Nine months after a new volcanic island broke through the surface of the western Pacific Ocean and merged with the existing island of Nishimo-shima 600 miles south of Tokyo, the combined island is still giving off smoke as it grows 200,000 cubic meters in volume per day, thanks to lava flow. (That’s enough to fill 80 Olympic-sized swimming pools.)
The birth of a new island might seem like a pretty cool thing, but there are a few distinct downsides.
"If lava continues to mount on the eastern area, it will be deposited on steep slopes," University of Tokyo scientist Fukashi Maeno explained in an email to NASA’s Earth Observatory website. "This could cause instability on the slope, so a partial collapse of the island may occur. We need to carefully observe the growth process."
Maeno told Agence France-Presse that if the new hybrid island collapses, it could unleash a tsunami upon nearby inhabited areas as it does, He calculated that seismic waves from 12 million cubic meters of collapsing volcanic rock would create a tsunami that would send three feet of water slamming into the nearby town of Chichijima and its 2,000 inhabitants within minutes at bullet-train speed.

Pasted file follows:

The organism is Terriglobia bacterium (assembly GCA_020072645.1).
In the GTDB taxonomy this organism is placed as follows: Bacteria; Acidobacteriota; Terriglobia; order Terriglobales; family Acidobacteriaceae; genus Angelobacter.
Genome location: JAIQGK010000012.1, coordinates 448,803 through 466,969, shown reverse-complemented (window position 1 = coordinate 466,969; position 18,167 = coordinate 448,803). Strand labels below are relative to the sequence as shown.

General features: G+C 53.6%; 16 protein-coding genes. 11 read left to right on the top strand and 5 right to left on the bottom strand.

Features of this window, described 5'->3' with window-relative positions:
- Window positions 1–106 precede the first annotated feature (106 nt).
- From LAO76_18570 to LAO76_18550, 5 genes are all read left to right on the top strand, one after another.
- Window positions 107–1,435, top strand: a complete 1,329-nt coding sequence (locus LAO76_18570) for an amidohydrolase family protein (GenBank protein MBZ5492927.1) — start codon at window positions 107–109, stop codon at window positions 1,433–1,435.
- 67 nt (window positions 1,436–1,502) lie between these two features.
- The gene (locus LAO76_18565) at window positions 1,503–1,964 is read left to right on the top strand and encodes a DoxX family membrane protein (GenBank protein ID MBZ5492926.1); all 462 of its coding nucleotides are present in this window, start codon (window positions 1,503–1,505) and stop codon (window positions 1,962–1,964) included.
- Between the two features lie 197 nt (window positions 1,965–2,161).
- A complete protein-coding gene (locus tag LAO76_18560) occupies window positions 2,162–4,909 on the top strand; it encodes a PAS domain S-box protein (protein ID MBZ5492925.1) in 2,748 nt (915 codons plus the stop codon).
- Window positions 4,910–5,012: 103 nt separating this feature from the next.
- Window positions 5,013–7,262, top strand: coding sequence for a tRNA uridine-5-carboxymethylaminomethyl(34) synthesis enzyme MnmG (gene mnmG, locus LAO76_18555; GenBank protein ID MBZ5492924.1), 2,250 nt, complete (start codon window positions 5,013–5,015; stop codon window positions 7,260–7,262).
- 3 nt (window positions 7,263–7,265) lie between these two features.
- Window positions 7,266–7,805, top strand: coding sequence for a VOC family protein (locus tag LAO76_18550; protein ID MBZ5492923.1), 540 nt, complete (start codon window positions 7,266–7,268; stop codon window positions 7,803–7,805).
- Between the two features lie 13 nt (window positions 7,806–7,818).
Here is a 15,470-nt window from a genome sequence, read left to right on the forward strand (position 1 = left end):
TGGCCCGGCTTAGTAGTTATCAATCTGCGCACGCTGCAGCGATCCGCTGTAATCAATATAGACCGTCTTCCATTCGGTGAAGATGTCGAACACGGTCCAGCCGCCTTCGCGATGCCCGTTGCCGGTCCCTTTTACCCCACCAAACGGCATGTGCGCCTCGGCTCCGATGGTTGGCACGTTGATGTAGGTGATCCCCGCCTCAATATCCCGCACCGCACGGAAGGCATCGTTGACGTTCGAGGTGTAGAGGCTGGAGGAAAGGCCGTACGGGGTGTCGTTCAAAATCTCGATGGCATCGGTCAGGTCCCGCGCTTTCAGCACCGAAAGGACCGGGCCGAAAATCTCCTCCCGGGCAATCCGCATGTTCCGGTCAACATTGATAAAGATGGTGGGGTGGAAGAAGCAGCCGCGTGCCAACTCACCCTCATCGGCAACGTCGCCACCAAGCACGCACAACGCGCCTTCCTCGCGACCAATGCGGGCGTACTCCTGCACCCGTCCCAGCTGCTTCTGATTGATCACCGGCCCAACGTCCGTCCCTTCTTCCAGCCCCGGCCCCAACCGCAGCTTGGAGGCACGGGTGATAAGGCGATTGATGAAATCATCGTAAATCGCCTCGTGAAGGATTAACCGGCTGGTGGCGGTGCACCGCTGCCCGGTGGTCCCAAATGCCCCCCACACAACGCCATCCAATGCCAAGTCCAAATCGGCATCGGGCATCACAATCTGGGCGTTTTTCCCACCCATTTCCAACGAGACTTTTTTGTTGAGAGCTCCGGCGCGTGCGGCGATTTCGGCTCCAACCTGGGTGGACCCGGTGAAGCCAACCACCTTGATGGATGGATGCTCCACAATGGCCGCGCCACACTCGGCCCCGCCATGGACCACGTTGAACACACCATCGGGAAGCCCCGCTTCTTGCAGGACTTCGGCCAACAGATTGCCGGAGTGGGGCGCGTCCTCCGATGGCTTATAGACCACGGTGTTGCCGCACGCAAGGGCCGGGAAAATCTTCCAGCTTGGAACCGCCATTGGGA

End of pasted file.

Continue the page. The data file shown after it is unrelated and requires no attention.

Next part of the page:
An official from the Japan Meteorological Agency, which monitors earthquakes and tsunamis in addition to weather, told AFP that the agency’s scientists already are monitoring the island.
"We studied the simulation this morning, and we are thinking of consulting with earthquake prediction experts… about the probability of this actually happening, and what kind of measures we would be able to take," the official told AFP.
There's also apparently the possibility that the island could explode. According to Asahi Shimbun, Japan Coast Guard officials say that a cone-shaped mound of congealed lava inside a volcanic vent there could seal off movement of magma and raise interior pressure within the island, which might eventually result in a large-scale explosion.
Photo: A rapidly-growing new island in Japan could possibly collapse and cause a tsunami, or else explode, a scientist warns. Credit: Japan Coast Guard